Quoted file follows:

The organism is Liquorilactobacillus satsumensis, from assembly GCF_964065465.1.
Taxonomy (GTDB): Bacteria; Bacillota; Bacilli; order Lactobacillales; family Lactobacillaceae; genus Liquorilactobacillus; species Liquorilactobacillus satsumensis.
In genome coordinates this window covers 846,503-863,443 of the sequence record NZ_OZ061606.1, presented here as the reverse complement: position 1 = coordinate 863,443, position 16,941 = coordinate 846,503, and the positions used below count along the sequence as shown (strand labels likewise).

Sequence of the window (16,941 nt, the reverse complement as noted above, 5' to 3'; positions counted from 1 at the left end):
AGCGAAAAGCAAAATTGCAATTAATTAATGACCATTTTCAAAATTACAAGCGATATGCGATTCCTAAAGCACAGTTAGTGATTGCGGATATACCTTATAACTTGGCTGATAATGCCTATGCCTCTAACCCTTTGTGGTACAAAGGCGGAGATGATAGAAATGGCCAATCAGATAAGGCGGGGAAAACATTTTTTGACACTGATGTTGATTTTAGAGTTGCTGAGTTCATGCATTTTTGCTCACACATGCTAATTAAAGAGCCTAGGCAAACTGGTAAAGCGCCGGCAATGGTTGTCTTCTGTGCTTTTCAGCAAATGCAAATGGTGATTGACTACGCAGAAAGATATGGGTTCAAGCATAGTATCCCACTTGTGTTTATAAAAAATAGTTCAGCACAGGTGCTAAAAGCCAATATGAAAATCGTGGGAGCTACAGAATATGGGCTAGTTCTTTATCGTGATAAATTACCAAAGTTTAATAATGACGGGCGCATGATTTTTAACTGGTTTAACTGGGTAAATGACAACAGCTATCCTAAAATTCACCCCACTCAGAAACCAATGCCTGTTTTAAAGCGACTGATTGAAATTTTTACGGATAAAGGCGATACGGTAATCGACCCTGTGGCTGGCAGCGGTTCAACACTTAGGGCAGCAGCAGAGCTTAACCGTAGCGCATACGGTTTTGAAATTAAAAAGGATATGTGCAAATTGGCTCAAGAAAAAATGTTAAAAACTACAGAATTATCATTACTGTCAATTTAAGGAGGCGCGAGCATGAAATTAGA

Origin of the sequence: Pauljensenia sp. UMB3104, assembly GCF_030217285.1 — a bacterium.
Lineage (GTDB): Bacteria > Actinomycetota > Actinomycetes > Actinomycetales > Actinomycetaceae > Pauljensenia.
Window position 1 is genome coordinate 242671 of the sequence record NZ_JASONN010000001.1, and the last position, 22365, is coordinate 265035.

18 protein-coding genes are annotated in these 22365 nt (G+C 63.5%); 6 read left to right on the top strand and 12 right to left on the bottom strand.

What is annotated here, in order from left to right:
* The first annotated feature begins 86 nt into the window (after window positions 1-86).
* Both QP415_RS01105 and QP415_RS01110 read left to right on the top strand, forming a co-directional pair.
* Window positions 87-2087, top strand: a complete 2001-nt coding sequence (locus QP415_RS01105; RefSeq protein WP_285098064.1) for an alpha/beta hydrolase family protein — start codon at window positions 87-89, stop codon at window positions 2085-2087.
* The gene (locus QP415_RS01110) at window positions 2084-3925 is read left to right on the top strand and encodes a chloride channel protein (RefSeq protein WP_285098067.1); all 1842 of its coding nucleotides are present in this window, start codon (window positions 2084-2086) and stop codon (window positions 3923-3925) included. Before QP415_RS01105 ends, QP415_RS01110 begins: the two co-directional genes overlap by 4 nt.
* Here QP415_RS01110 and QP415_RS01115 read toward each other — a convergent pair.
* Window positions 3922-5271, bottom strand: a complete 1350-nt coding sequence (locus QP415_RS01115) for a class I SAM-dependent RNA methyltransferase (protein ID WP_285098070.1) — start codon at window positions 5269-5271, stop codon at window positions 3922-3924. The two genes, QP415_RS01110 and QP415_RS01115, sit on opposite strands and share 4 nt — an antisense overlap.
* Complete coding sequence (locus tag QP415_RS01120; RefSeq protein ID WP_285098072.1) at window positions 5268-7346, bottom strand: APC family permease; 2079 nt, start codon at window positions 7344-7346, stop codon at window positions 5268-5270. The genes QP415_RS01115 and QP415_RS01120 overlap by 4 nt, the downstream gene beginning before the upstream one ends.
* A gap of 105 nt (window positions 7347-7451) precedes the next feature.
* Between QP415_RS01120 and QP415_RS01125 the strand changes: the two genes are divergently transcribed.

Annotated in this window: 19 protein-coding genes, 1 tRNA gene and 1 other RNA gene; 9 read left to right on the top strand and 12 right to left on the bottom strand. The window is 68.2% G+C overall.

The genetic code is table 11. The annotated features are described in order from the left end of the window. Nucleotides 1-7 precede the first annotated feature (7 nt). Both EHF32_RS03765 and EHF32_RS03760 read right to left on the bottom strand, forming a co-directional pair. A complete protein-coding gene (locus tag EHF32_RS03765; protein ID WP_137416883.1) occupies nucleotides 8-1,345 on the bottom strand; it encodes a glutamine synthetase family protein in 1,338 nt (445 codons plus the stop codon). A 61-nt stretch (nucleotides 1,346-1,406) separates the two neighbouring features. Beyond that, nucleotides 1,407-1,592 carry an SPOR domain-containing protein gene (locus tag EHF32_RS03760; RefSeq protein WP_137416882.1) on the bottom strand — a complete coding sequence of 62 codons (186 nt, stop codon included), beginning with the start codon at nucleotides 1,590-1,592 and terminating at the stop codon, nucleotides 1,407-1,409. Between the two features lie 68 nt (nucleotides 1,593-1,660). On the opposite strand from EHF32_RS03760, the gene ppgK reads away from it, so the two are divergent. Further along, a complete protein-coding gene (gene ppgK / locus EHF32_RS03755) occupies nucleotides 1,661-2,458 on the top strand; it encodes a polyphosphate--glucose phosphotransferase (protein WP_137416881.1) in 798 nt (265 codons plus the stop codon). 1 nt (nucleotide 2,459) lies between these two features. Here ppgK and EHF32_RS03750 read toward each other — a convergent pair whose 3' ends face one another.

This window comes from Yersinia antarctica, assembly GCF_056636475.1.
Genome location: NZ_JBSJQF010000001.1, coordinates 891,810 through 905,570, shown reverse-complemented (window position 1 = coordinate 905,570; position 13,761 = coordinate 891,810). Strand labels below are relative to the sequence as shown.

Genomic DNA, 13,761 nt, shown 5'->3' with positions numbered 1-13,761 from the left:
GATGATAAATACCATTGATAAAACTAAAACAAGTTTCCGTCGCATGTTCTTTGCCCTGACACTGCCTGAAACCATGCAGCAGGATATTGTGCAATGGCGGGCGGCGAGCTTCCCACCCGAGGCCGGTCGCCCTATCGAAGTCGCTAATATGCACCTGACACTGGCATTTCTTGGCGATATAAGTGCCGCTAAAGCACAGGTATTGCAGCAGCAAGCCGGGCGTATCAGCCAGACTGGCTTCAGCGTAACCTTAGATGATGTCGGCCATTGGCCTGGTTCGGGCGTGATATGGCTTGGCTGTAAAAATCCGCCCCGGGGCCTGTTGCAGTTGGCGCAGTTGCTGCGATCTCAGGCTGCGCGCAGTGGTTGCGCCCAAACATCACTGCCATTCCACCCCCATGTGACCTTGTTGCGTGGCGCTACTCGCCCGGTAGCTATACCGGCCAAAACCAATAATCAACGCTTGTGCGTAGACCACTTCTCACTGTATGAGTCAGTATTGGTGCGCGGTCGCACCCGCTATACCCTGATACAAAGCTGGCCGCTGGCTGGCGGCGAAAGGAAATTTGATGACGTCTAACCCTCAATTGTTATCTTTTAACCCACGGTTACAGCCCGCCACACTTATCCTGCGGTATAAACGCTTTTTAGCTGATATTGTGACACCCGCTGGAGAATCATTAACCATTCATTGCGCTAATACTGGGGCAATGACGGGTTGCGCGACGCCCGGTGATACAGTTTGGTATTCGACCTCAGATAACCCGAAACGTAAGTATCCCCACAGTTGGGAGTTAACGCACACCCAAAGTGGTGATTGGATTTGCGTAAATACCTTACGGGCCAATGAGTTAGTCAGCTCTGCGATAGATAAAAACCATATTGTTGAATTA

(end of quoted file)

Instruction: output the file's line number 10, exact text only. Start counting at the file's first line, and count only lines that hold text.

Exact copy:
What is annotated here, in order from left to right: